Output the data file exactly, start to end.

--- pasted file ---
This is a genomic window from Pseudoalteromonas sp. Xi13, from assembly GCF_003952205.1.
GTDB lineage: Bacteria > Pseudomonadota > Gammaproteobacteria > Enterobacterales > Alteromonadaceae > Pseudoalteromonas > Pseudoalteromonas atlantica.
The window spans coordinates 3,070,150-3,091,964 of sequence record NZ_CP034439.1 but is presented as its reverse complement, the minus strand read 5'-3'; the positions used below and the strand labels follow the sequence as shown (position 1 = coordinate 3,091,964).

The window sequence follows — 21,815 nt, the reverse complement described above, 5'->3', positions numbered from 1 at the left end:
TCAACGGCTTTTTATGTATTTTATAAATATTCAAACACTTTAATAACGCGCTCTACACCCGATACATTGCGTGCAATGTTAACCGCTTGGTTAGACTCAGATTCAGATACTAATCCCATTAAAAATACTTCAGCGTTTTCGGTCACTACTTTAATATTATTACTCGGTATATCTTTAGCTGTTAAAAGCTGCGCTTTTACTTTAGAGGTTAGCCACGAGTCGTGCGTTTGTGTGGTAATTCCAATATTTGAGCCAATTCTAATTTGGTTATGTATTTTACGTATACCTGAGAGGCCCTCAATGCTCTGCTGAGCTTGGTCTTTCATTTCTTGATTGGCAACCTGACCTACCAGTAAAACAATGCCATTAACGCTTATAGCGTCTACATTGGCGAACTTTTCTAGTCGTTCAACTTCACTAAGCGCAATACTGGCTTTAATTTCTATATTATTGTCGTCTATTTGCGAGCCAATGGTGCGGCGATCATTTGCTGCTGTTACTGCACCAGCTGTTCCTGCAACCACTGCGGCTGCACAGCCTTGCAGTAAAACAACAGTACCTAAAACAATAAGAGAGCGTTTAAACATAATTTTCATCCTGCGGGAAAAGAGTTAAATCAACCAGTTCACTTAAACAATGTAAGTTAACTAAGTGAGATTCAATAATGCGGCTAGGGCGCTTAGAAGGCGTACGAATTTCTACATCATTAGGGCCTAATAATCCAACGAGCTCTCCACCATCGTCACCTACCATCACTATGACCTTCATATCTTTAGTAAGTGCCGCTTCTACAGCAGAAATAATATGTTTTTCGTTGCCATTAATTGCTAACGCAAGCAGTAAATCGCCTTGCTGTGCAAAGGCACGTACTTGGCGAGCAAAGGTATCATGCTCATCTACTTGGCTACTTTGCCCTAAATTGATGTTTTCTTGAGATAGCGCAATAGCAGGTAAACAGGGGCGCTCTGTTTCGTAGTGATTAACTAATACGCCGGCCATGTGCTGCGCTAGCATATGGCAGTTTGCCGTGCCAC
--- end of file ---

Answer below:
This is a genomic window from Pseudoalteromonas sp. Xi13, from assembly GCF_003952205.1.
GTDB lineage: Bacteria > Pseudomonadota > Gammaproteobacteria > Enterobacterales > Alteromonadaceae > Pseudoalteromonas > Pseudoalteromonas atlantica.
The window spans coordinates 3,070,150-3,091,964 of sequence record NZ_CP034439.1 but is presented as its reverse complement, the minus strand read 5'-3'; the positions used below and the strand labels follow the sequence as shown (position 1 = coordinate 3,091,964).

The window sequence follows — 21,815 nt, the reverse complement described above, 5'->3', positions numbered from 1 at the left end:
TCAACGGCTTTTTATGTATTTTATAAATATTCAAACACTTTAATAACGCGCTCTACACCCGATACATTGCGTGCAATGTTAACCGCTTGGTTAGACTCAGATTCAGATACTAATCCCATTAAAAATACTTCAGCGTTTTCGGTCACTACTTTAATATTATTACTCGGTATATCTTTAGCTGTTAAAAGCTGCGCTTTTACTTTAGAGGTTAGCCACGAGTCGTGCGTTTGTGTGGTAATTCCAATATTTGAGCCAATTCTAATTTGGTTATGTATTTTACGTATACCTGAGAGGCCCTCAATGCTCTGCTGAGCTTGGTCTTTCATTTCTTGATTGGCAACCTGACCTACCAGTAAAACAATGCCATTAACGCTTATAGCGTCTACATTGGCGAACTTTTCTAGTCGTTCAACTTCACTAAGCGCAATACTGGCTTTAATTTCTATATTATTGTCGTCTATTTGCGAGCCAATGGTGCGGCGATCATTTGCTGCTGTTACTGCACCAGCTGTTCCTGCAACCACTGCGGCTGCACAGCCTTGCAGTAAAACAACAGTACCTAAAACAATAAGAGAGCGTTTAAACATAATTTTCATCCTGCGGGAAAAGAGTTAAATCAACCAGTTCACTTAAACAATGTAAGTTAACTAAGTGAGATTCAATAATGCGGCTAGGGCGCTTAGAAGGCGTACGAATTTCTACATCATTAGGGCCTAATAATCCAACGAGCTCTCCACCATCGTCACCTACCATCACTATGACCTTCATATCTTTAGTAAGTGCCGCTTCTACAGCAGAAATAATATGTTTTTCGTTGCCATTAATTGCTAACGCAAGCAGTAAATCGCCTTGCTGTGCAAAGGCACGTACTTGGCGAGCAAAGGTATCATGCTCATCTACTTGGCTACTTTGCCCTAAATTGATGTTTTCTTGAGATAGCGCAATAGCAGGTAAACAGGGGCGCTCTGTTTCGTAGTGATTAACTAATACGCCGGCCATGTGCTGCGCTAGCATATGGCAGTTTGCCGTGCCAC